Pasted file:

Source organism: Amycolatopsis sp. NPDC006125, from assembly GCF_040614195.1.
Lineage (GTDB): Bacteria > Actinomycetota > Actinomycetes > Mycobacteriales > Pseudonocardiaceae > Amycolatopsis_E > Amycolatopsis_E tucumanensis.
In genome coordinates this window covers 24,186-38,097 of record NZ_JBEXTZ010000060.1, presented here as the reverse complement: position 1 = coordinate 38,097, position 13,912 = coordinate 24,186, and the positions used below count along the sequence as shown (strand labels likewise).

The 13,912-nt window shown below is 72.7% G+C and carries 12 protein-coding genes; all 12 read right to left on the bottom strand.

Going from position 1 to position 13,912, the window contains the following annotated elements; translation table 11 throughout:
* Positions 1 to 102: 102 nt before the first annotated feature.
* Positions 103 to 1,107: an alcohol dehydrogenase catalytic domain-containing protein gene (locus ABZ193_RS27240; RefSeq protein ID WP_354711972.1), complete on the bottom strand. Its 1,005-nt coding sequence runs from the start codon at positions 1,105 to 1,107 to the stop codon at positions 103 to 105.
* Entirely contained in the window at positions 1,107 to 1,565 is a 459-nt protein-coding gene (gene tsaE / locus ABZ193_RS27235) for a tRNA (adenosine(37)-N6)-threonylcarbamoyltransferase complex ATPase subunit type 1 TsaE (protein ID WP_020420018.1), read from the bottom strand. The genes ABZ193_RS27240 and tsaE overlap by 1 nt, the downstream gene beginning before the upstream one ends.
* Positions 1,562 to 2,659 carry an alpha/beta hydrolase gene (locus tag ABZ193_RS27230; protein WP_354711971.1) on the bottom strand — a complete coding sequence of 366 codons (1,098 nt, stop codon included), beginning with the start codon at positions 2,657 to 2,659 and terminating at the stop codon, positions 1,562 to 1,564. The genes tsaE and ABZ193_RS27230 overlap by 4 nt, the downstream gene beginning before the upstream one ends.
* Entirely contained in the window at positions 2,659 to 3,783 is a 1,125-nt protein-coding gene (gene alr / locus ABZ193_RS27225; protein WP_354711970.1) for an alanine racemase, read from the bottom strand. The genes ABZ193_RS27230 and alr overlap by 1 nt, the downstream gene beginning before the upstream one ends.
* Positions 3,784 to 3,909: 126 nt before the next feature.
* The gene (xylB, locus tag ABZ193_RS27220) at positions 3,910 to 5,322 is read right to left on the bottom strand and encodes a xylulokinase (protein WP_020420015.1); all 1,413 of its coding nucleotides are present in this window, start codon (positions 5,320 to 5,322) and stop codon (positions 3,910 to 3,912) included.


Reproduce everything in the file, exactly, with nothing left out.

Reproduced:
Source organism: Amycolatopsis sp. NPDC006125, from assembly GCF_040614195.1.
Lineage (GTDB): Bacteria > Actinomycetota > Actinomycetes > Mycobacteriales > Pseudonocardiaceae > Amycolatopsis_E > Amycolatopsis_E tucumanensis.
In genome coordinates this window covers 24,186-38,097 of record NZ_JBEXTZ010000060.1, presented here as the reverse complement: position 1 = coordinate 38,097, position 13,912 = coordinate 24,186, and the positions used below count along the sequence as shown (strand labels likewise).

The 13,912-nt window shown below is 72.7% G+C and carries 12 protein-coding genes; all 12 read right to left on the bottom strand.

Going from position 1 to position 13,912, the window contains the following annotated elements; translation table 11 throughout:
* Positions 1 to 102: 102 nt before the first annotated feature.
* Positions 103 to 1,107: an alcohol dehydrogenase catalytic domain-containing protein gene (locus ABZ193_RS27240; RefSeq protein ID WP_354711972.1), complete on the bottom strand. Its 1,005-nt coding sequence runs from the start codon at positions 1,105 to 1,107 to the stop codon at positions 103 to 105.
* Entirely contained in the window at positions 1,107 to 1,565 is a 459-nt protein-coding gene (gene tsaE / locus ABZ193_RS27235) for a tRNA (adenosine(37)-N6)-threonylcarbamoyltransferase complex ATPase subunit type 1 TsaE (protein ID WP_020420018.1), read from the bottom strand. The genes ABZ193_RS27240 and tsaE overlap by 1 nt, the downstream gene beginning before the upstream one ends.
* Positions 1,562 to 2,659 carry an alpha/beta hydrolase gene (locus tag ABZ193_RS27230; protein WP_354711971.1) on the bottom strand — a complete coding sequence of 366 codons (1,098 nt, stop codon included), beginning with the start codon at positions 2,657 to 2,659 and terminating at the stop codon, positions 1,562 to 1,564. The genes tsaE and ABZ193_RS27230 overlap by 4 nt, the downstream gene beginning before the upstream one ends.
* Entirely contained in the window at positions 2,659 to 3,783 is a 1,125-nt protein-coding gene (gene alr / locus ABZ193_RS27225; protein WP_354711970.1) for an alanine racemase, read from the bottom strand. The genes ABZ193_RS27230 and alr overlap by 1 nt, the downstream gene beginning before the upstream one ends.
* Positions 3,784 to 3,909: 126 nt before the next feature.
* The gene (xylB, locus tag ABZ193_RS27220) at positions 3,910 to 5,322 is read right to left on the bottom strand and encodes a xylulokinase (protein WP_020420015.1); all 1,413 of its coding nucleotides are present in this window, start codon (positions 5,320 to 5,322) and stop codon (positions 3,910 to 3,912) included.